A lot of it was instinct. As they say in theater, "follow the heat." If I am not interested in a story (like Circe turning Picus into a woodpecker), I can't make it interesting for the reader either. If I am obsessed with something, I trust that. I couldn't get the strange detail of Circe arming her son with a sting-ray tail spear out of my mind. That small detail turned into one of the most significant episodes in Circe's journey--a portal she has to go through. I had no idea why I needed that idea so much, or why it meant so much to me or where it would go--but when I got to the right moment, there it was.Future Projects:
Pandora, who is an Eve figure. A woman who gets blamed for all the troubles of the world because she is THINKING TOO MUCH (that's how I interpret being "too curious". I am working on a short story about her currently).Involvement in the Circe HBO series:
I have two things I'm working on: in the far distant future, a novel inspired by the Aeneid. I find Vergil the most personally moving of all the ancient poets, because of his deep humanism.
And currently, a novel based on my other love: Shakespeare. A story inspired by The Tempest has been bubbling away in my brain for about ten years. I’m focusing on Caliban and Miranda. And of course, there’s a nice Circe connection, since The Tempest is also about magic and witches and islands!
Basically not at all! But that is okay with me. I know nothing about the small screen, nothing about screenwriting. I spent a lot of time talking to the people I gave the book to, and a lot of time in the beginning speaking to the writers. They were so passionate about the book, and Circe's story, and were thinking so deeply about it. I felt like they "got" it. I can't wait to see how it comes out!Drawing lessons from ancient texts:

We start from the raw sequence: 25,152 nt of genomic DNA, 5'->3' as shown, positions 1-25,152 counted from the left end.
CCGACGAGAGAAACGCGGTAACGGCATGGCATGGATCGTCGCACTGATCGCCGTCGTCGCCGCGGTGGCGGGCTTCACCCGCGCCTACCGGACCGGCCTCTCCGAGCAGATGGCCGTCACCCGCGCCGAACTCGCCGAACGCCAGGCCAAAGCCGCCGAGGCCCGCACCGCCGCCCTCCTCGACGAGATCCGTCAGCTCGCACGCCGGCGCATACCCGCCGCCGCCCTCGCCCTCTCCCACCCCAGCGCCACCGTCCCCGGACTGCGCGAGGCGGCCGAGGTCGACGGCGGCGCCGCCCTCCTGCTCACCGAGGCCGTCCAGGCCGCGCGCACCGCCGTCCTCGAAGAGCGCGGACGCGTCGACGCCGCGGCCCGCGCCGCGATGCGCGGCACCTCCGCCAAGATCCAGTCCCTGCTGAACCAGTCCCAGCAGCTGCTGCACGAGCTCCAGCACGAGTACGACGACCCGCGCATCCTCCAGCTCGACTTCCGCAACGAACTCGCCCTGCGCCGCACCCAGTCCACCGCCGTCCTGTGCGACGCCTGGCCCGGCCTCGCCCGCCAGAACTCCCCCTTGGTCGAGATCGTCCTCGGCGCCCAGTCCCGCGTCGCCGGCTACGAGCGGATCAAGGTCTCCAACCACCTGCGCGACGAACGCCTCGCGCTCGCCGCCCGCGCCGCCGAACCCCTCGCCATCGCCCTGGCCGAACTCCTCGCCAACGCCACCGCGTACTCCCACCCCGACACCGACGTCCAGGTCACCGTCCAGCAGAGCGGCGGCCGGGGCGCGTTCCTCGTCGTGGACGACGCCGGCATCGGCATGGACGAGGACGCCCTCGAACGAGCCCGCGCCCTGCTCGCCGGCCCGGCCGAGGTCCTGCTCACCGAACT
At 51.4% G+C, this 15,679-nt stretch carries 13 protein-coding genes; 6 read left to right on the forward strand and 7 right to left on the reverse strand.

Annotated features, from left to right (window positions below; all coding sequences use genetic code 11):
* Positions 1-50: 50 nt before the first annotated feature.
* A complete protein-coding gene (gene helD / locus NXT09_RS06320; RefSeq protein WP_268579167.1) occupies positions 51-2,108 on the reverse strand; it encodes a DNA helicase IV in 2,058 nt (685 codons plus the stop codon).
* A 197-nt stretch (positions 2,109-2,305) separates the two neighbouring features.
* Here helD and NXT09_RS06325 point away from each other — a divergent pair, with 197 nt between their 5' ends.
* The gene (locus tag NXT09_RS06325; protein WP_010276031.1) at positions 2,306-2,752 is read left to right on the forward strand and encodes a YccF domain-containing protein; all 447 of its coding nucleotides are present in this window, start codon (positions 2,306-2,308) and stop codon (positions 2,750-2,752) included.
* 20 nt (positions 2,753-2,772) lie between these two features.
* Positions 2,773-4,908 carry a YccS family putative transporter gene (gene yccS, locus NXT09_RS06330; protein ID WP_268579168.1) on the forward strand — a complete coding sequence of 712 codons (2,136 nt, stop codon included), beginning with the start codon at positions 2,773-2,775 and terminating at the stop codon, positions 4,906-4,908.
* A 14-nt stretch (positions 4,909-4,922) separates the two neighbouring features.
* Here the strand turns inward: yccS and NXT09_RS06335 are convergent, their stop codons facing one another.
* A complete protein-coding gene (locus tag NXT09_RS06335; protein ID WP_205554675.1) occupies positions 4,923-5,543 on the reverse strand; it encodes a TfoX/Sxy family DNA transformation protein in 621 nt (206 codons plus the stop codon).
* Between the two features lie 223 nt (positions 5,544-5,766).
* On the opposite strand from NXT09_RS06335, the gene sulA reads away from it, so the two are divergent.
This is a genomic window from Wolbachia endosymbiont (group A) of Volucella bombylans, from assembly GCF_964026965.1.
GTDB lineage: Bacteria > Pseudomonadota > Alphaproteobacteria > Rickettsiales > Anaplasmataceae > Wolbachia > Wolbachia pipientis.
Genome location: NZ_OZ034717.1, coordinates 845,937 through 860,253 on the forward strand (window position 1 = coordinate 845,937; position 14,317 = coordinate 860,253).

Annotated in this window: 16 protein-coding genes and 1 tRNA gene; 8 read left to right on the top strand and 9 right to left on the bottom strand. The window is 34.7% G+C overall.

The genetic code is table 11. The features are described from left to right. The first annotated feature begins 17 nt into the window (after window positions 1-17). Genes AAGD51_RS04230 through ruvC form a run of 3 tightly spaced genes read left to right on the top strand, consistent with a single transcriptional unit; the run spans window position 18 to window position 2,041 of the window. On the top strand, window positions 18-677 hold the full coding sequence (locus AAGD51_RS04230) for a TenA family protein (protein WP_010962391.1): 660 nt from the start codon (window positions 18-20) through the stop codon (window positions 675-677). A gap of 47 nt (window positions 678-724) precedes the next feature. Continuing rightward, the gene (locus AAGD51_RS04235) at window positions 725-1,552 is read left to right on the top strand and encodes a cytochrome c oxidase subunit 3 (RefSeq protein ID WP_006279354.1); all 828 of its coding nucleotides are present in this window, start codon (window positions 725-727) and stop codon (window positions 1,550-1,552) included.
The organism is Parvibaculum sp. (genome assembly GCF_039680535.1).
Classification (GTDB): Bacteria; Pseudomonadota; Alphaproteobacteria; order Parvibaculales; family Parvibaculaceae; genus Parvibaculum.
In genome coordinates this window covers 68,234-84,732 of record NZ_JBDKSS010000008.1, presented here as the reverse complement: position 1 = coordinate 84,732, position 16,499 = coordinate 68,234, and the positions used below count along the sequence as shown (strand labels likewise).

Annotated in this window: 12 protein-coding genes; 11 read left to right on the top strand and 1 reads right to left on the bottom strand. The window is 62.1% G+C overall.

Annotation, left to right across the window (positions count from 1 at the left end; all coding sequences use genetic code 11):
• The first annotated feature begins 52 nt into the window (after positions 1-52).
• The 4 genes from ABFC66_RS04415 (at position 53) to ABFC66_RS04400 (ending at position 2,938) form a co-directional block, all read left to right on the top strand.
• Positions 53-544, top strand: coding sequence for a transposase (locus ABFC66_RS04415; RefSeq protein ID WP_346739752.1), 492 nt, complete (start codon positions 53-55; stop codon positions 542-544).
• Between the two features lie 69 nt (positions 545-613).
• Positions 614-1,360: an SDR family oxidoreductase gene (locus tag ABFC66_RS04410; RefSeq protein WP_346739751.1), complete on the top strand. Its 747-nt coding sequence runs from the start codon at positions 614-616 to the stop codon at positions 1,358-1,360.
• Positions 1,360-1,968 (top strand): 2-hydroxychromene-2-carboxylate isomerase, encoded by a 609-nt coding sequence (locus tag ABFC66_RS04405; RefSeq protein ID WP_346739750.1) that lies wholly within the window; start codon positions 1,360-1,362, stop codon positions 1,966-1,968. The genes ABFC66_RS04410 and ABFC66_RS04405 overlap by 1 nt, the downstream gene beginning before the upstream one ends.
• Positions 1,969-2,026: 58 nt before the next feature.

The ancients had a saying: there is nothing new under the sun. The Iliad begins with a plague, and King Agamemnon’s refusal to deal with it is what kicks off the entire plot. There is some comfort for me in knowing that we are not alone here. Humanity has walked these paths before, even if we personally haven’t. Of course, sometimes that thought is depressing too!
I am finding comfort in stories of courage—of our ability to work together to solve a terrifying problem. I was researching Egyptian mythology the other day and found resonance in the story of the Goddess Sekhmet, a terrifying lion with an endless appetite for drinking human blood. (Stick with me here, the comfort part is coming). After she is loosed on the world, people set aside their differences and work together. They make a giant vat of beer (!!) which they dye red to make it look like blood. She drinks it, and calms down. Human ingenuity, human courage, caring for each other, working for the greater good. That is what comforts me right now. And there is so much cause for comfort and hope. I see kindnesses around me every day--people banding together, people helping each other, and of course the tremendous courage of all those out there risking themselves to keep us fed, safe, and healthy.